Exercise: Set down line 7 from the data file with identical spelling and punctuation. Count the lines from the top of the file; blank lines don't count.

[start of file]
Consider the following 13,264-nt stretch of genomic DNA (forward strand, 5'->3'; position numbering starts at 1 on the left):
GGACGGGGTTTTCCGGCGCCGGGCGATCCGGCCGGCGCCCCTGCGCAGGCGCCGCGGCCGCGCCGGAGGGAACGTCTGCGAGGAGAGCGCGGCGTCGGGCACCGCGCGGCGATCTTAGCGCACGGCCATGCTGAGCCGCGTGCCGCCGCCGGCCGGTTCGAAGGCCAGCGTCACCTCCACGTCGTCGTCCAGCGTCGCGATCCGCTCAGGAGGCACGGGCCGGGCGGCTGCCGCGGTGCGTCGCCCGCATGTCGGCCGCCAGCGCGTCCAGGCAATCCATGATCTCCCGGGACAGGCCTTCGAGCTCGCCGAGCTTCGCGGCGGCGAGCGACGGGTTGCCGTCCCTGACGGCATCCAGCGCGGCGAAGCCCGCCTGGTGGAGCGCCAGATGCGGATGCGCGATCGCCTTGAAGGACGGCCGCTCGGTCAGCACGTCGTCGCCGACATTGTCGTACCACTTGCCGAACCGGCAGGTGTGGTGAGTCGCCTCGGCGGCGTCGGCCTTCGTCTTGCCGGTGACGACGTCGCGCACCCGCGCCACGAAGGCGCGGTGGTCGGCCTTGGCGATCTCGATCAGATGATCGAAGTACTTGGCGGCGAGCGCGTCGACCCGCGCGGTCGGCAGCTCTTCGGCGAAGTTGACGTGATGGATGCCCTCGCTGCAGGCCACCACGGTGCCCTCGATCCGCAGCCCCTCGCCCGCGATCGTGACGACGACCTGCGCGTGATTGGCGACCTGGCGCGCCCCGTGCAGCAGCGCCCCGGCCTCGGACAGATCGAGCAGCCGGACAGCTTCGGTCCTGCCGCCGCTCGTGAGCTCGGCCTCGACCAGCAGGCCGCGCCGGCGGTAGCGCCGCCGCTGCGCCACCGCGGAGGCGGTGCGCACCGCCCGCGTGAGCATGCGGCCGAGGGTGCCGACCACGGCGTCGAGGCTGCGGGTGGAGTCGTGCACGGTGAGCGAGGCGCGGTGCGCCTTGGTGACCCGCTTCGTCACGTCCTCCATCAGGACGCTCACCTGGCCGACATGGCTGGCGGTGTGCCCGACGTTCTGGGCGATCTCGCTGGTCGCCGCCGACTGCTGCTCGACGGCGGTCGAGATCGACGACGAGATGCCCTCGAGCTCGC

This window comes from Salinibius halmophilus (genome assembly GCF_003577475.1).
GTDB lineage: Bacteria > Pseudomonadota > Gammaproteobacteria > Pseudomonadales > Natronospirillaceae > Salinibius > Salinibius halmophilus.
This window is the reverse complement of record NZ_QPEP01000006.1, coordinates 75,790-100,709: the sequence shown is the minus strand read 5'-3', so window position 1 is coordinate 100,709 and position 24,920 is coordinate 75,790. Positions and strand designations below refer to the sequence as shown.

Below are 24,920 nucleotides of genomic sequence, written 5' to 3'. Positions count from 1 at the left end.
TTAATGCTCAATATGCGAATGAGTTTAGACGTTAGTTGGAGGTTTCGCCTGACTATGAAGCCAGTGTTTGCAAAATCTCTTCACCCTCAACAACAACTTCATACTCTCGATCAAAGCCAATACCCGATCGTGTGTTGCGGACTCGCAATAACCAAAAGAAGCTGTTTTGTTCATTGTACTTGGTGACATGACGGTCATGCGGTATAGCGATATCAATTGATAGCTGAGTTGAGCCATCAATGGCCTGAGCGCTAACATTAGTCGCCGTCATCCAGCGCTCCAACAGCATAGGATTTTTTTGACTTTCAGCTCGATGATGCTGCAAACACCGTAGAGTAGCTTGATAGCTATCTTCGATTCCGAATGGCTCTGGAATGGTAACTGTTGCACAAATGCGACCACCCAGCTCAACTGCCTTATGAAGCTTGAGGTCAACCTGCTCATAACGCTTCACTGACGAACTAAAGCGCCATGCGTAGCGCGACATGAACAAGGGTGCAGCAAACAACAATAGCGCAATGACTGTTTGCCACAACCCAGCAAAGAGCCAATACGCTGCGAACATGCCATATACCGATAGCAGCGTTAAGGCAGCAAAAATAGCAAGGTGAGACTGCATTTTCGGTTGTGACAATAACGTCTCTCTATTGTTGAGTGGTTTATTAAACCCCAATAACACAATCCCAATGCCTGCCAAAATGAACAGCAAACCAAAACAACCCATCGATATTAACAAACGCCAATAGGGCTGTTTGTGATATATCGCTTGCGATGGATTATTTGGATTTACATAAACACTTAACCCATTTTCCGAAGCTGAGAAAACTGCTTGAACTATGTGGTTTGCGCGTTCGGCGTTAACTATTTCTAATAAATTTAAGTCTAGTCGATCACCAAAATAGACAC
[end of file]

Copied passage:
TTAATGCTCAATATGCGAATGAGTTTAGACGTTAGTTGGAGGTTTCGCCTGACTATGAAGCCAGTGTTTGCAAAATCTCTTCACCCTCAACAACAACTTCATACTCTCGATCAAAGCCAATACCCGATCGTGTGTTGCGGACTCGCAATAACCAAAAGAAGCTGTTTTGTTCATTGTACTTGGTGACATGACGGTCATGCGGTATAGCGATATCAATTGATAGCTGAGTTGAGCCATCAATGGCCTGAGCGCTAACATTAGTCGCCGTCATCCAGCGCTCCAACAGCATAGGATTTTTTTGACTTTCAGCTCGATGATGCTGCAAACACCGTAGAGTAGCTTGATAGCTATCTTCGATTCCGAATGGCTCTGGAATGGTAACTGTTGCACAAATGCGACCACCCAGCTCAACTGCCTTATGAAGCTTGAGGTCAACCTGCTCATAACGCTTCACTGACGAACTAAAGCGCCATGCGTAGCGCGACATGAACAAGGGTGCAGCAAACAACAATAGCGCAATGACTGTTTGCCACAACCCAGCAAAGAGCCAATACGCTGCGAACATGCCATATACCGATAGCAGCGTTAAGGCAGCAAAAATAGCAAGGTGAGACTGCATTTTCGGTTGTGACAATAACGTCTCTCTATTGTTGAGTGGTTTATTAAACCCCAATAACACAATCCCAATGCCTGCCAAAATGAACAGCAAACCAAAACAACCCATCGATATTAACAAACGCCAATAGGGCTGTTTGTGATATATCGCTTGCGATGGATTATTTGGATTTACATAAACACTTAACCCATTTTCCGAAGCTGAGAAAACTGCTTGAACTATGTGGTTTGCGCGTTCGGCGTTAACTATTTCTAATAAATTTAAGTCTAGTCGATCACCAAAATAGACAC